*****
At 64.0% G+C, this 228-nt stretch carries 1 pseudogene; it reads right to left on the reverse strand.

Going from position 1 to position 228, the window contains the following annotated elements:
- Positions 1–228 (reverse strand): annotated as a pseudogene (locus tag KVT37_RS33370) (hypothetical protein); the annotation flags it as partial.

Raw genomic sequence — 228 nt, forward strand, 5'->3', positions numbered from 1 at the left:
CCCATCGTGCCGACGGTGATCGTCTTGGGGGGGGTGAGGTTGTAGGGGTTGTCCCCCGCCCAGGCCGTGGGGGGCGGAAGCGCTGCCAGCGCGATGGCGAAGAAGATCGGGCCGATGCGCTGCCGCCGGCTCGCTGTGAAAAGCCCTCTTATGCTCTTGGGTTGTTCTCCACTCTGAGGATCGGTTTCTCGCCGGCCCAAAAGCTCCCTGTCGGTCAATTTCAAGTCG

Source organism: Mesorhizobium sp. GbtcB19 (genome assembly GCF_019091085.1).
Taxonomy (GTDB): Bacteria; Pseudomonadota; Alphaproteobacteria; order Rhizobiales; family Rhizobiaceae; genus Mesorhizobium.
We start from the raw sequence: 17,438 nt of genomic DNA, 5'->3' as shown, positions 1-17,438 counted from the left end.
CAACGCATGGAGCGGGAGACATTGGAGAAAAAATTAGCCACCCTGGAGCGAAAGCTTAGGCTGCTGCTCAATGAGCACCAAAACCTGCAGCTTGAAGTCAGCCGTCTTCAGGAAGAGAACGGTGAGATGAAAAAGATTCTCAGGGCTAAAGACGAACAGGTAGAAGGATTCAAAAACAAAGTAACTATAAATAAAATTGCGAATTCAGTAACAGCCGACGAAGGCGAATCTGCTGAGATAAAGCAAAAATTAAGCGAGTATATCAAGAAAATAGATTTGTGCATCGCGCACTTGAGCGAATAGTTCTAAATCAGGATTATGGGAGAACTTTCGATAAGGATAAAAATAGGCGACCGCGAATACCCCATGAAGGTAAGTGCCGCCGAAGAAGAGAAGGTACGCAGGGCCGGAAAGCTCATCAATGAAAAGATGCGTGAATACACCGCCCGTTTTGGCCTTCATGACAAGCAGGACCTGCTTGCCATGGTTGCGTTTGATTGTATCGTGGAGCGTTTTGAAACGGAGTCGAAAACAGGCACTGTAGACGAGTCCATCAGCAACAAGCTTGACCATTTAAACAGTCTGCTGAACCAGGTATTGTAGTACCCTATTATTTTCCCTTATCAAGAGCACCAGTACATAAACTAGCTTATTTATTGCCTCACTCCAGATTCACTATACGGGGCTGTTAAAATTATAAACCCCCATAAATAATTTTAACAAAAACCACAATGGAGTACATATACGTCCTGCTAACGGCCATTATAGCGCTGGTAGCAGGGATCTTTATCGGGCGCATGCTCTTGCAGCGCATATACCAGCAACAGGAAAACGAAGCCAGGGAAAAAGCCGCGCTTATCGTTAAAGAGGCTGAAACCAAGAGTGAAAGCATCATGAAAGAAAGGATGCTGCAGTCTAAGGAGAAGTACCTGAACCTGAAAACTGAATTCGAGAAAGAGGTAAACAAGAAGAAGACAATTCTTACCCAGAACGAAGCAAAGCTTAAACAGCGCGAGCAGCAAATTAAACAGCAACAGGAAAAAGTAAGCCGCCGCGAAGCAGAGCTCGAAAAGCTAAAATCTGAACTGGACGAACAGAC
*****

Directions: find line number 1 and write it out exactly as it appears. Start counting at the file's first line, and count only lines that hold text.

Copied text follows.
At 64.0% G+C, this 228-nt stretch carries 1 pseudogene; it reads right to left on the reverse strand.